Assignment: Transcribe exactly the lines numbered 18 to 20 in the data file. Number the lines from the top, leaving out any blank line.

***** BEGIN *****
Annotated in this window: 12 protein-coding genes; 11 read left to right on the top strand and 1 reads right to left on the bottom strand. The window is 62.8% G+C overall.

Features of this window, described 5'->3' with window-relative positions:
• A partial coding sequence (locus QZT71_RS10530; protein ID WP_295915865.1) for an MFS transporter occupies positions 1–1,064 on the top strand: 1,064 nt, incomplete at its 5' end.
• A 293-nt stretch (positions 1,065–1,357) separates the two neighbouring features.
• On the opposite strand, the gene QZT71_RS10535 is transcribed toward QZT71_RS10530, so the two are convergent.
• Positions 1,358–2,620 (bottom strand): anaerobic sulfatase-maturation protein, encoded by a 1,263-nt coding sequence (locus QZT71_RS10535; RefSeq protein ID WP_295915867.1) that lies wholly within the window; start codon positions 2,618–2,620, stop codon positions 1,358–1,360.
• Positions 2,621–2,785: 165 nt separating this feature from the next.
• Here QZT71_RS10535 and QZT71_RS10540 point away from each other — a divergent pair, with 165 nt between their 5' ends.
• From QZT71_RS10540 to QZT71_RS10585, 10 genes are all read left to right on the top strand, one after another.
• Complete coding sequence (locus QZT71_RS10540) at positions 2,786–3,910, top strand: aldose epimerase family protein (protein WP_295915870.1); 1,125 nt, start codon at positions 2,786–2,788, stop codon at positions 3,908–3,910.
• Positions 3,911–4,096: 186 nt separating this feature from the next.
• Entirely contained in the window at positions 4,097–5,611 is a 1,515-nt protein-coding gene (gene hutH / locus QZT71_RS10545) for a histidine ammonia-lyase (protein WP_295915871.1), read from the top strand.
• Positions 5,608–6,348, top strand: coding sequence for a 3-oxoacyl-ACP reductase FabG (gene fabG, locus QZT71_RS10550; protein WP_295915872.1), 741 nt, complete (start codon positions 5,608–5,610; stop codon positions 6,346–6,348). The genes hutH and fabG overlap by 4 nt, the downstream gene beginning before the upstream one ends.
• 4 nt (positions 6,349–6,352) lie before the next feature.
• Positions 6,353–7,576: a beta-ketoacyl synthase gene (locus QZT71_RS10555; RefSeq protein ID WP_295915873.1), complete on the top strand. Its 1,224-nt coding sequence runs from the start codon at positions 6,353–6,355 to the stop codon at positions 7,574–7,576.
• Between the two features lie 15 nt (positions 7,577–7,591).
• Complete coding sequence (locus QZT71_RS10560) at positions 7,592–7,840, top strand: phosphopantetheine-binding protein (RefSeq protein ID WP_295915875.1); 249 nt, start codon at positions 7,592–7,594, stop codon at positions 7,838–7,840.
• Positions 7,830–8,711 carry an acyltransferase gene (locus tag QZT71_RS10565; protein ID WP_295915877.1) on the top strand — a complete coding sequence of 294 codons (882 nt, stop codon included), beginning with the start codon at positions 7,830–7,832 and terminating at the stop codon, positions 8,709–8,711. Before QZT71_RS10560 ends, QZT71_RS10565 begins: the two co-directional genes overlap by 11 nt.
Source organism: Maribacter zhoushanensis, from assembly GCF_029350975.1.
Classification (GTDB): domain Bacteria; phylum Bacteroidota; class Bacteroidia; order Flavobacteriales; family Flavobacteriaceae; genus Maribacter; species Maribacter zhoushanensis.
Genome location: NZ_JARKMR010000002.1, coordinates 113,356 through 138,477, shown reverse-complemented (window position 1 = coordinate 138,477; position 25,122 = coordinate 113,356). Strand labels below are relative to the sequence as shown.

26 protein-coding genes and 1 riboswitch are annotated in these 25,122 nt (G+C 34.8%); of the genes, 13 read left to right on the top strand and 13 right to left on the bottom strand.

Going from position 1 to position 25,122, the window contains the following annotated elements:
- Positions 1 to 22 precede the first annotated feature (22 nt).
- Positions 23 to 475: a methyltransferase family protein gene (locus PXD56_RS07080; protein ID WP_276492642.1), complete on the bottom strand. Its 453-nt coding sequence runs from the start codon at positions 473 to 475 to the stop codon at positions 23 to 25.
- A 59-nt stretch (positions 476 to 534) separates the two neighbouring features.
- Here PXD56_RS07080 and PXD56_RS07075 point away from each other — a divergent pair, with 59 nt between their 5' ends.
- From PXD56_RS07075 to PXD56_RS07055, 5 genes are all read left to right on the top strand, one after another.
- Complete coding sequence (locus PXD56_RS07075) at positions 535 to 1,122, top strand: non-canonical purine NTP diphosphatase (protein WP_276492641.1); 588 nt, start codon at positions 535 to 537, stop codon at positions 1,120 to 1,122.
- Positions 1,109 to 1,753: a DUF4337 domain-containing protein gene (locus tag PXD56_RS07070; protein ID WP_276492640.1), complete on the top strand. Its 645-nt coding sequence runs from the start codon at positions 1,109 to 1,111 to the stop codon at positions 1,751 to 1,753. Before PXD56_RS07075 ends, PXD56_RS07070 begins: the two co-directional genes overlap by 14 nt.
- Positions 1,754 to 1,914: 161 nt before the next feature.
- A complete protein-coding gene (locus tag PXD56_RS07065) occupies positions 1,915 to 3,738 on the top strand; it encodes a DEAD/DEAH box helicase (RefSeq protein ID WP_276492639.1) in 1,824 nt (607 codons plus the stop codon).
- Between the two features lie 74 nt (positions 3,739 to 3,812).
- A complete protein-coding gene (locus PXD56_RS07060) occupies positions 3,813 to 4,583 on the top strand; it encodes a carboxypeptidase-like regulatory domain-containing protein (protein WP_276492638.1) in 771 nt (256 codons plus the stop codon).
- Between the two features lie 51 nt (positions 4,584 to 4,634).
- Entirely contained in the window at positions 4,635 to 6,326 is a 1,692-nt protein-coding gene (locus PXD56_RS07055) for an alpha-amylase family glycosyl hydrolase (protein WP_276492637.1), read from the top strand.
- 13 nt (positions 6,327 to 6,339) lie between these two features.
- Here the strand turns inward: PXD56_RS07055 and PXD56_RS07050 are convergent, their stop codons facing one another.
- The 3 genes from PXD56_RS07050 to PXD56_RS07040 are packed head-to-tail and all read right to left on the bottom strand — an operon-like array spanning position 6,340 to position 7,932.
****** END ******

• Positions 7,830–8,711 carry an acyltransferase gene (locus tag QZT71_RS10565; protein ID WP_295915877.1) on the top strand — a complete coding sequence of 294 codons (882 nt, stop codon included), beginning with the start codon at positions 7,830–7,832 and terminating at the stop codon, positions 8,709–8,711. Before QZT71_RS10560 ends, QZT71_RS10565 begins: the two co-directional genes overlap by 11 nt.
Source organism: Maribacter zhoushanensis, from assembly GCF_029350975.1.
Classification (GTDB): domain Bacteria; phylum Bacteroidota; class Bacteroidia; order Flavobacteriales; family Flavobacteriaceae; genus Maribacter; species Maribacter zhoushanensis.